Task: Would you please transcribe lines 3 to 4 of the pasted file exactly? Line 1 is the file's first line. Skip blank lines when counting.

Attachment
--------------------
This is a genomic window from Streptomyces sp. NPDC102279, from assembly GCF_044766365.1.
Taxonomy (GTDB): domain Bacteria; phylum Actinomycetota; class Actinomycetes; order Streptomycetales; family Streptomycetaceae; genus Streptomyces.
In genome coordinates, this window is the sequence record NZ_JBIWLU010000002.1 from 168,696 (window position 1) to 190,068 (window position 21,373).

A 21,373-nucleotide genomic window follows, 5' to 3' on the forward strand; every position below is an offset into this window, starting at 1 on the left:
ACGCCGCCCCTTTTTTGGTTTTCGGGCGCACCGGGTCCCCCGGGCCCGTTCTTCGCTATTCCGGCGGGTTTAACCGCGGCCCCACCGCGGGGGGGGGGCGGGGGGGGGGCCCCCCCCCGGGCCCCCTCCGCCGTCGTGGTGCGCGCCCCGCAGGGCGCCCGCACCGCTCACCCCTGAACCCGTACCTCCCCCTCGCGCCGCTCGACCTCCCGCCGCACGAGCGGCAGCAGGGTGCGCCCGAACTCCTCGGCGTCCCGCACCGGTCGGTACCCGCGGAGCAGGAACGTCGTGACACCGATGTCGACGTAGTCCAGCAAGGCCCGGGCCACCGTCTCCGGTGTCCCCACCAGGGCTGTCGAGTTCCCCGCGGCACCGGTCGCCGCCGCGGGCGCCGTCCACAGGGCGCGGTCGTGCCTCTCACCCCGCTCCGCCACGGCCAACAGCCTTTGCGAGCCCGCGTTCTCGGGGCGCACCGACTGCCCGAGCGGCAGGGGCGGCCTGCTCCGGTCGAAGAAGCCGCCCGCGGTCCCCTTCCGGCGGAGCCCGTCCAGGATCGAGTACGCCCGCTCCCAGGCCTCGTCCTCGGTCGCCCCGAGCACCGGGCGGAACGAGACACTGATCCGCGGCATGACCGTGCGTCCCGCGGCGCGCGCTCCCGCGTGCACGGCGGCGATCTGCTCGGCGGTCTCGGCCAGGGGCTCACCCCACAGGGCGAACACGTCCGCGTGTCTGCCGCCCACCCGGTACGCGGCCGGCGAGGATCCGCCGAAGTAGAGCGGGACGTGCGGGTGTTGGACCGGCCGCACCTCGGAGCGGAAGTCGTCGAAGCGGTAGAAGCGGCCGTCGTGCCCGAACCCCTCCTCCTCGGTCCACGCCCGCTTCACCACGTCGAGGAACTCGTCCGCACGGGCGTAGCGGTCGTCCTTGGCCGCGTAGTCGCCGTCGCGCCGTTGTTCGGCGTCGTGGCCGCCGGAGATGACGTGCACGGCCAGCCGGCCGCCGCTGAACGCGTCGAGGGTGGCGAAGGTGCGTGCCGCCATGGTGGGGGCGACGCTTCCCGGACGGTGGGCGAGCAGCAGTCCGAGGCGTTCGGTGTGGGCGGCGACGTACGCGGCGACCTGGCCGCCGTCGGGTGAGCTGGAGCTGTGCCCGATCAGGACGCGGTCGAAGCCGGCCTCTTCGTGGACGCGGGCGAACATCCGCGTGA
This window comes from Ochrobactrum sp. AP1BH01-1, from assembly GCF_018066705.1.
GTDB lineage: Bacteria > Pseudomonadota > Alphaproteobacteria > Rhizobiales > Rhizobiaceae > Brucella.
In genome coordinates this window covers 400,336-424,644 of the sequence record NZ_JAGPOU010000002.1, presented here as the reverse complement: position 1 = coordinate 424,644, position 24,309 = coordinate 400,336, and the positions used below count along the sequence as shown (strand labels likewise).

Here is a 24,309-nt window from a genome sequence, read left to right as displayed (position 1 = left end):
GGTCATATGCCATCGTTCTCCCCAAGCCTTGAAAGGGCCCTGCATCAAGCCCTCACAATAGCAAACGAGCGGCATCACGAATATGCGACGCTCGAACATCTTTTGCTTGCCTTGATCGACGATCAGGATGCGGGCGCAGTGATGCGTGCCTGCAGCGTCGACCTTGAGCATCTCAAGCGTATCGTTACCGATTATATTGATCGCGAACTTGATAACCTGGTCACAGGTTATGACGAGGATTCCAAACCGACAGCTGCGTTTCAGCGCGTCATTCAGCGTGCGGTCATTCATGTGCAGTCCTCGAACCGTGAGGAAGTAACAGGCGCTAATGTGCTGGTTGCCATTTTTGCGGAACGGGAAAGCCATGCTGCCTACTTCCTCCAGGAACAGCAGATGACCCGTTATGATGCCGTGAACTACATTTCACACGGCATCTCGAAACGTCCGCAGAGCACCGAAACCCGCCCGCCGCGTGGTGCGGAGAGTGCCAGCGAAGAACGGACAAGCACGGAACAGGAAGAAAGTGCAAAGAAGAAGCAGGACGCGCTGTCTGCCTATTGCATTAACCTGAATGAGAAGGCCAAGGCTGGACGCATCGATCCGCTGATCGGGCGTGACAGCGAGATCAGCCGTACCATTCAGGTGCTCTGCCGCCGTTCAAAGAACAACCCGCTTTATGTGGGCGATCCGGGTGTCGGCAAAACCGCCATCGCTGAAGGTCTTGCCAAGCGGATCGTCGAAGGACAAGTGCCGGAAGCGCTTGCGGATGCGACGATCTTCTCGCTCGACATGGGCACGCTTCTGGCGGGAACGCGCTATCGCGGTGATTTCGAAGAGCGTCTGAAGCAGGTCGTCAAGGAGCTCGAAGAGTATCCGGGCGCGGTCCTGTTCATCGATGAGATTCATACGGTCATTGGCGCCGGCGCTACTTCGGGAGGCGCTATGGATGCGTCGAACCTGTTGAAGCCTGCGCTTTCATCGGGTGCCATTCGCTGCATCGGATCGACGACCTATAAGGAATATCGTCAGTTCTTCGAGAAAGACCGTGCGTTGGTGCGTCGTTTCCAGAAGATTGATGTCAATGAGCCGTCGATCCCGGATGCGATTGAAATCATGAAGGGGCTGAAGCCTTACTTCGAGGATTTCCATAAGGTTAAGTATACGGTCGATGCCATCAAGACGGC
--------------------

In genome coordinates, this window is the sequence record NZ_JBIWLU010000002.1 from 168,696 (window position 1) to 190,068 (window position 21,373).

A 21,373-nucleotide genomic window follows, 5' to 3' on the forward strand; every position below is an offset into this window, starting at 1 on the left: